Any suggestions for cleaning up super glue residue?


I’m working on a Stapleton cobra phaser. Being the perfectionist that I am, I was really pleased with how well the paint job came out. Unfortunately, when I was putting in the power level indicator, some light super glue residue smeared around the area.

I tried cleaning it up immediately with some testors paint thinner, which didn’t seem to touch it. I picked up some Goof Off and tested it on the inside of the phaser, and it looks like using that will mess up the paint job.

Given how close I am to being done with the phaser, I was wondering if anyone had any suggestions to clean up the residue that won’t mess up the paint job. I think it’s unlikely, but figured I’d put this out there in hopes that I won’t have to restart the paint job completely. Thanks in advance!


Damned nigh impossible but you can try warm water and toothpaste


Acetone is best for superglue removal, but it’s gonna mess with paint.


Any solvent will


+1 Acetone


Search amazon or eBay for super glue solvent. Works instantly, use sparingly with a cotton swab then wipe off.


This stuff? . Nitroalkane, interesting.


It’s been my experience when something like this arises and when all is said and done, that it’s easier to just repaint the thing. That’s going to give you the only result you will truly be happy with. Any “quick fix” will more than likely make things worse.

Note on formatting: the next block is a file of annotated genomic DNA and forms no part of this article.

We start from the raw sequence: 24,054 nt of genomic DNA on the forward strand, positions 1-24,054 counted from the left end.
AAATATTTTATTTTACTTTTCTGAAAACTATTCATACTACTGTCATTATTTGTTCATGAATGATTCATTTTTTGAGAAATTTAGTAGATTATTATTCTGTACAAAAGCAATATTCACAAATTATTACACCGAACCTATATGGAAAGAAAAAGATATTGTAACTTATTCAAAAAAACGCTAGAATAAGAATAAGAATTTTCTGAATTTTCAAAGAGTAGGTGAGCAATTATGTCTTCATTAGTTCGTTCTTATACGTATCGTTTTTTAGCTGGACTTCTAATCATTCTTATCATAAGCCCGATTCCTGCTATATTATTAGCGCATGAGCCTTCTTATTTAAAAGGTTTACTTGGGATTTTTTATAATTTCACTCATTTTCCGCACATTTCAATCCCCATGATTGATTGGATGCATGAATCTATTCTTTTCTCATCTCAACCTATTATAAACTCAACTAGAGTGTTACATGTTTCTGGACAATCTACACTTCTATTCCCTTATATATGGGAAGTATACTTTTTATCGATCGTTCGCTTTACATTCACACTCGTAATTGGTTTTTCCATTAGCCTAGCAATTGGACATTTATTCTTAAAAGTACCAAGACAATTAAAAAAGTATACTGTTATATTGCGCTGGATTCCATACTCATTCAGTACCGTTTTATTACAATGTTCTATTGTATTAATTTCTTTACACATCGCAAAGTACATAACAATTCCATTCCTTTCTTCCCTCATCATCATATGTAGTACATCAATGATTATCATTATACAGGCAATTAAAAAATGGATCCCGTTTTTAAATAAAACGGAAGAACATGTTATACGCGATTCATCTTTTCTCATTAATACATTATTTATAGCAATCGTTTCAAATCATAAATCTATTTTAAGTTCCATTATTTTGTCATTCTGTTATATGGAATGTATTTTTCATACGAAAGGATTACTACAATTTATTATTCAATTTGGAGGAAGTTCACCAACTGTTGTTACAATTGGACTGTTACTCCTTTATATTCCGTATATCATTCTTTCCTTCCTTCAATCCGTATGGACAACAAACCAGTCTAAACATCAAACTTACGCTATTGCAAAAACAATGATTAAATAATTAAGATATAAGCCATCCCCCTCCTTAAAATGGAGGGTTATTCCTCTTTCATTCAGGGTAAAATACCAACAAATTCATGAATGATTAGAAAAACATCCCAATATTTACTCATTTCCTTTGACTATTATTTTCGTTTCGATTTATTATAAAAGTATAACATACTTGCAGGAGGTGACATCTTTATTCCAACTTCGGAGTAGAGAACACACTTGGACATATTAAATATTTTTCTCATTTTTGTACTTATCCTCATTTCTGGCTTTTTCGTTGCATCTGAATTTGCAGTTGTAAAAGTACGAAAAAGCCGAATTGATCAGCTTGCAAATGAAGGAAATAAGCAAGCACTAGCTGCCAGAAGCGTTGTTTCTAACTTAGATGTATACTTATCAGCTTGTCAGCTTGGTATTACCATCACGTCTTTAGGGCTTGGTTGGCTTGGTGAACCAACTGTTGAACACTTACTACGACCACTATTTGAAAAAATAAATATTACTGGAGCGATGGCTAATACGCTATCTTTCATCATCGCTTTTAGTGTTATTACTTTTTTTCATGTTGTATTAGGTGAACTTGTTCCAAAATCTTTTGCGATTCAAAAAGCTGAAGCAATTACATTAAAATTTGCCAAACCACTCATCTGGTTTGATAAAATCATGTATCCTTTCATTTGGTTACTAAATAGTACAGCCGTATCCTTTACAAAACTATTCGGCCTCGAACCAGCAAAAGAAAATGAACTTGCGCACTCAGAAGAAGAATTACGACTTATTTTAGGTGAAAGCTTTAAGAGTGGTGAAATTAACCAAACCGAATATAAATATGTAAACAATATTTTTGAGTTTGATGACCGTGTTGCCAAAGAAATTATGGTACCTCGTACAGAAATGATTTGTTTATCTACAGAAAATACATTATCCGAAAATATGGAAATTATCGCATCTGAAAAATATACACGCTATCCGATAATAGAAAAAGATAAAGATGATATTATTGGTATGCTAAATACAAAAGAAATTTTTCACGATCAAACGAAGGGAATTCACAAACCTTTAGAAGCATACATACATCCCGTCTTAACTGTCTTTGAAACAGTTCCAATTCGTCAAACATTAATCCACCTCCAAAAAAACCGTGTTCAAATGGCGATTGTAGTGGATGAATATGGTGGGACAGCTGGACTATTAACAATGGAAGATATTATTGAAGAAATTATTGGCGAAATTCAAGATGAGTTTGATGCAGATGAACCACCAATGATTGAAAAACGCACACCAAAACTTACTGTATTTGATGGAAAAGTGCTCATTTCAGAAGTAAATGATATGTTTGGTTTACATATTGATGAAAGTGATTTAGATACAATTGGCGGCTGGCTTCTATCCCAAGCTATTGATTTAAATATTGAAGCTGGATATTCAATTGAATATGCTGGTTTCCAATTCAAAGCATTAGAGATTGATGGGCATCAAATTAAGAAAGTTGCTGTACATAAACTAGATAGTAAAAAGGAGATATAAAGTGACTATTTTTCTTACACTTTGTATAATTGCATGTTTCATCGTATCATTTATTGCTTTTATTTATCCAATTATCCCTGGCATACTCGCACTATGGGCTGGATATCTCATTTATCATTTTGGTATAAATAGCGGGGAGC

I use this:



Like everyone else has suggested, acetone works as does CA debonders, but they will attack the paint as well. You can try placing the piece in the freezer overnight, this will make the CA brittle and may allow it to be picked off. If it works then great, if not you’ll have to repaint anyway.

I always avoid using CA on painted or clear parts. Instead I use epoxy, Locktite Go2Glue, clear Goop or clear Liquid Nails. Any of these can be cleaned up with an alcohol swab while still wet. They will be tough to remove when dry, but at least they won’t fog the parts like CA.


Debonders are the least harmful thing but it is a foregone conclusion it will damage the paints finish.
You have nothing to lose given all paths lead to repainting it as the only viable means of rectifying the error.
If the debonding agent works without damaging the paint, your ahead of the curve. If otherwise, you’ve lost a little time and a minor expense but are no worse for wear.